Coldwater talk: A multi-species fishing feeding frenzy 

Good fishing is where you find it. Peterson recently caught several species of fish out of a smallmouth river while fishing with his buddy and his father. The highlight of their trip was when his father hooked into a 20-inch brown trout.

A small, spring-fed trout stream weaves its way through a cow pasture and empties into a smallmouth river. At the confluence of the two waterways, three of us stand and wait for a bite. And we wait. And wait.

For some reason, the fish aren’t having it and we are a little embarrassed to realize we are getting skunked on crawlers. Normally we would be plying the waters with artificial lures in an attempt to catch bronzebacks and the occasional, wayward trout, but we weren’t. We thought we’d have a 4-year-old with us, so we were set up to drown worms.

When said 4-year-old decided she didn’t want to fish, we left her with grandma, then went fishing went anyway. After giving up on our sure-thing spot we hiked back toward the truck along a slow-moving, deep stretch of water. Dark shapes of carp ferried their way through the green-tinted water and since my buddy Eric, my father, and I, aren’t too proud to fish for carp, we stopped.

Within 30 seconds my dad was hooked up on a 14-inch brown trout. After that it was nonstop action as we burned through two dozen worms. The day was hot, and there was a single cottonwood tree hanging over the water that shaded a particular fishy looking spot in the run. If we landed a crawler in that shade, we got bit. Under that tree were plenty of trout, smallmouth, suckers, and carp. It was, to be honest, an absolute blast.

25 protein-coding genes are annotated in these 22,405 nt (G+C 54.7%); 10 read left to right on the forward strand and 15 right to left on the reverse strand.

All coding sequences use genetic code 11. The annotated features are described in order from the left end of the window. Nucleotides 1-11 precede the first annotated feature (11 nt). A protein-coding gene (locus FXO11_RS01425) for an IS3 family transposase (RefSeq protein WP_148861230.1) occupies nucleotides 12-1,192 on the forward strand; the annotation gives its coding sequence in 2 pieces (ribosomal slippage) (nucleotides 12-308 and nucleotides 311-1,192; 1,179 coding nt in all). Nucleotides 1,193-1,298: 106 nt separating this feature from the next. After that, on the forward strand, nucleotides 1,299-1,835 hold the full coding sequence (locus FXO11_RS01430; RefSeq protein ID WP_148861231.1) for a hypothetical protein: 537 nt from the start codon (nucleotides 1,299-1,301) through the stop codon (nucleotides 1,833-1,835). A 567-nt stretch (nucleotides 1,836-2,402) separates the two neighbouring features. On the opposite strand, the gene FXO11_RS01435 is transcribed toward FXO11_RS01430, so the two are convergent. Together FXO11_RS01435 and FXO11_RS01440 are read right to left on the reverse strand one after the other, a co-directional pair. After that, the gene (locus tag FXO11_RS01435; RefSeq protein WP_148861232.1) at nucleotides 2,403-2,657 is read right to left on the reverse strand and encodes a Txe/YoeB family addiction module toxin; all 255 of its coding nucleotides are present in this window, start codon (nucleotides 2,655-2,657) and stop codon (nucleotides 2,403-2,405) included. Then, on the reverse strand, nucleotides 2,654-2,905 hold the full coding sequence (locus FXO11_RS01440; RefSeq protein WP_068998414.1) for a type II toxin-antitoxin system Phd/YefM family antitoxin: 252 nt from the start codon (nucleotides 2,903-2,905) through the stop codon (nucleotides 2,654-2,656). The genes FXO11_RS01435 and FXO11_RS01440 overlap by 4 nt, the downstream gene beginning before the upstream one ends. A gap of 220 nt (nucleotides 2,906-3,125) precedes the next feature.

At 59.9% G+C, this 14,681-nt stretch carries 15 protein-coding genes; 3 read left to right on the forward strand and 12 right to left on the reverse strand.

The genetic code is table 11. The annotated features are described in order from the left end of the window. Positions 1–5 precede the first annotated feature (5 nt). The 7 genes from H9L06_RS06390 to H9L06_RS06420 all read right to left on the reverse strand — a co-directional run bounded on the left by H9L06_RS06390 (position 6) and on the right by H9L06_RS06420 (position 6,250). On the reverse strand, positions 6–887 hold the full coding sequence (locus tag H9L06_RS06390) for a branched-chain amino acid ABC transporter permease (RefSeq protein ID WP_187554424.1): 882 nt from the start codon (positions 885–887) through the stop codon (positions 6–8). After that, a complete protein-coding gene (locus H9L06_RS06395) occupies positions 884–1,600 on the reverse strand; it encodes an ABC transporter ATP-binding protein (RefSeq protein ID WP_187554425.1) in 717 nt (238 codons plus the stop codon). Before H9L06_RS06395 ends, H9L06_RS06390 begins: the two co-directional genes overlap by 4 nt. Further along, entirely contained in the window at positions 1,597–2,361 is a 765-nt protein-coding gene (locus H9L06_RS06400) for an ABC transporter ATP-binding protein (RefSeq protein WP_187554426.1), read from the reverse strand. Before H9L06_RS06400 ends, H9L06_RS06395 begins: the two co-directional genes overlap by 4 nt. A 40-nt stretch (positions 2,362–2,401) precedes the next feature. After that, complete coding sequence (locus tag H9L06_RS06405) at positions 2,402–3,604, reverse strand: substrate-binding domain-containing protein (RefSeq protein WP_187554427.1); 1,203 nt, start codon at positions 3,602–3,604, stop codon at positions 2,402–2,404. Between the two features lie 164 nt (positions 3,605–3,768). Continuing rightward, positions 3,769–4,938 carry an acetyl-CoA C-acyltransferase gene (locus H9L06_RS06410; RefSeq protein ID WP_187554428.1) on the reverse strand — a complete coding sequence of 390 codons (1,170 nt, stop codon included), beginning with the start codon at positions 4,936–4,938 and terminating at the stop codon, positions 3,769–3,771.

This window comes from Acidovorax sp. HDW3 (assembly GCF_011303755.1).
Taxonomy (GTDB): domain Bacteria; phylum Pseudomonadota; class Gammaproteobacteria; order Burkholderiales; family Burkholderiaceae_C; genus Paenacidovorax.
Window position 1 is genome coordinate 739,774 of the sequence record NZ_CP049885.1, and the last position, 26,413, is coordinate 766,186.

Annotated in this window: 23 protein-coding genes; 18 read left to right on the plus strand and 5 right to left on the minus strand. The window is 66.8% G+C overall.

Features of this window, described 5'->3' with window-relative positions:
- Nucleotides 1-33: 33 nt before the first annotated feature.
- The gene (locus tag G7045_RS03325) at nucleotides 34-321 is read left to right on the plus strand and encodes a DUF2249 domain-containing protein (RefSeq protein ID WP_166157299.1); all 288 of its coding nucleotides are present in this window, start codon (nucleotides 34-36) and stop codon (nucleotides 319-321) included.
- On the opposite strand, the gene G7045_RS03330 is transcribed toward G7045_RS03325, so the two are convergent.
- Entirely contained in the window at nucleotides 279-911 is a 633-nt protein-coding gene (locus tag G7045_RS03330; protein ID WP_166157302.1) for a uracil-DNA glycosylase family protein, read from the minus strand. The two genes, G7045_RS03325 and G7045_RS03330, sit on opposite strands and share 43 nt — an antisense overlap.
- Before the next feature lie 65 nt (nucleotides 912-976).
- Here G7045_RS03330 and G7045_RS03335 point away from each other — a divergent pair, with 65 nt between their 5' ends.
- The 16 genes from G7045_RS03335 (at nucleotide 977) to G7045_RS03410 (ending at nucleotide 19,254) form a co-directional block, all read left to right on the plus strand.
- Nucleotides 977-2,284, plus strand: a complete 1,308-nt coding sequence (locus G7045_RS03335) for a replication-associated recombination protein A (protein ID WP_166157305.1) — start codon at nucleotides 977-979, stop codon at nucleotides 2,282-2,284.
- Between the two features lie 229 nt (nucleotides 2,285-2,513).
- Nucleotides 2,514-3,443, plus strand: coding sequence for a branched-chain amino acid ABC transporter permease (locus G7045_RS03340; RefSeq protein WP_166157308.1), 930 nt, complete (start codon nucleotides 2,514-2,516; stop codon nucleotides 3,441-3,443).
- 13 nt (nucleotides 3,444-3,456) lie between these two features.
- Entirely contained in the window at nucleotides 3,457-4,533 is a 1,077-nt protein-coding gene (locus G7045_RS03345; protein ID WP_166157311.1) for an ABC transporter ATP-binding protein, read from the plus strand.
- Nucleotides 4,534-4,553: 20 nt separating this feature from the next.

When we had exhausted our crawler supply to a single worm, my father casted out to see if he could make good on the last bit of our bait. He didn’t, at least not until he started to reel in the worm. Then he got bit, hard. The fish put up a heck of a fight and when he finally pulled it up on shore we saw that it was a solid brown trout that measured 20 inches on the nose.

After that we tied on small crankbaits and fished the fast water closer to the truck. A few smallies obliged us, but the best action had been under that tree were eager fish awaited a drifting nightcrawler. Knowing what I know now, I’m going to make sure that any and all 4-year-olds who could fish that stretch with us, will fish that stretch with us. That really is the only thing that would have made it better.

Categories: Blog Content, Blogs, Tony Peterson

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